The index case is a known case of HIES with a positive family history in the mother. The prevalence of aneurysms and pseudoaneurysms of systemic arteries in these patients calls for additional caution; ultrasound-guided chest-drain insertion in these patients may be safer and may have averted this misfortune.

The event started with a simple chest infection, but progressed to the development of lung abscess. Probably, the inflammatory and necrotic processes during the evolution of abscess eroded through the wall of the preexisting pseudoaneurysm from the anterior segmental branch of the left pulmonary artery. The CT images before insertion of chest drain (elsewhere) are suggestive of the presence of hematoma in the abscess cavity and this finding went unnoticed inadvertently. Probably, the hematoma-induced heterogeneity of the abscess cavity was attributed to the presence of blood and necrotic material in the abscess cavity.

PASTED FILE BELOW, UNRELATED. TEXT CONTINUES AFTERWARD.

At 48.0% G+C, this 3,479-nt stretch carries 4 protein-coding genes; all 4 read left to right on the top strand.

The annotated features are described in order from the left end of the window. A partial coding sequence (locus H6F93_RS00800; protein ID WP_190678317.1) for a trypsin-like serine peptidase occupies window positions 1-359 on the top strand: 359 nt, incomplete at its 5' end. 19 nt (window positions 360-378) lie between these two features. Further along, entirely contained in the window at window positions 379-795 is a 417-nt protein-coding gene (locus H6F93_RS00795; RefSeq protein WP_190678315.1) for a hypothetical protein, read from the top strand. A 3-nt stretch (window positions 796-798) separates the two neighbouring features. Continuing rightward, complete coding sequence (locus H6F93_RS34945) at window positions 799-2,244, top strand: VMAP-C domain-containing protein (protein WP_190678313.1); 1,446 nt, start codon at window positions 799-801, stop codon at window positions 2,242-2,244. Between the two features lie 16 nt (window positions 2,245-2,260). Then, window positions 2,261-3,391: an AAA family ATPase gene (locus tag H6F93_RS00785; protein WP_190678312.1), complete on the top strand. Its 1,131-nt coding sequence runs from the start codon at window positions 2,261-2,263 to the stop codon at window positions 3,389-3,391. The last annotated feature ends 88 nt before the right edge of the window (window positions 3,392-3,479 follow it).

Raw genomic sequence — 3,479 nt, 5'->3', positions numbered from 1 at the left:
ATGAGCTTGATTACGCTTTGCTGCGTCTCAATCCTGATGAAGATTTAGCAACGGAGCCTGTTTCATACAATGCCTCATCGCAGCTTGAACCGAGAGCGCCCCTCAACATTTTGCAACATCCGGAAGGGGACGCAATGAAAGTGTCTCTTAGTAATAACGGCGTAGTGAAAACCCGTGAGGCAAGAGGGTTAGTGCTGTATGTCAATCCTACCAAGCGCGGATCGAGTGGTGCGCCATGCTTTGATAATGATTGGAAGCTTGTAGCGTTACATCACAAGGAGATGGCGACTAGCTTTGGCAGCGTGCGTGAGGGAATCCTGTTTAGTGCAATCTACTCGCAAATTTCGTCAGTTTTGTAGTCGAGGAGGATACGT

The findings of compressed LMB also point toward the presence of a ruptured pseudoaneurysm communicating with the abscess cavity. A normal abscess is less likely to generate enough pressure to compress the cartilaginous wall of the LMB as compared to this situation wherein the pressure inside the abscess is augmented by the arterial inflow. The same findings were not replicated in the follow-up CT angiogram done at our center since the pressure was being released intermittently in the form of Inter-Costal Drain(ICD) bleed.

It seems that the initial chest tube drained a loculus of collection not communicating with the main abscess cavity. Subsequently, when the chest drain was replaced, the disaster was precipitated. Ultrasound-guided chest-drain placement may be beneficial in similar situations.

   Conclusions Top

  1. The procedure of chest-drain insertion is seemingly benign and is often delegated to the junior member of the team. However, we must understand and, more importantly, emphasize on the trainees that it has the potential for serious complications which may be life-threatening
  2. The importance of proper history from every patient is highlighted. The prevalence of vascular anomalies such as pseudoaneurysms in HIES is known and merits caution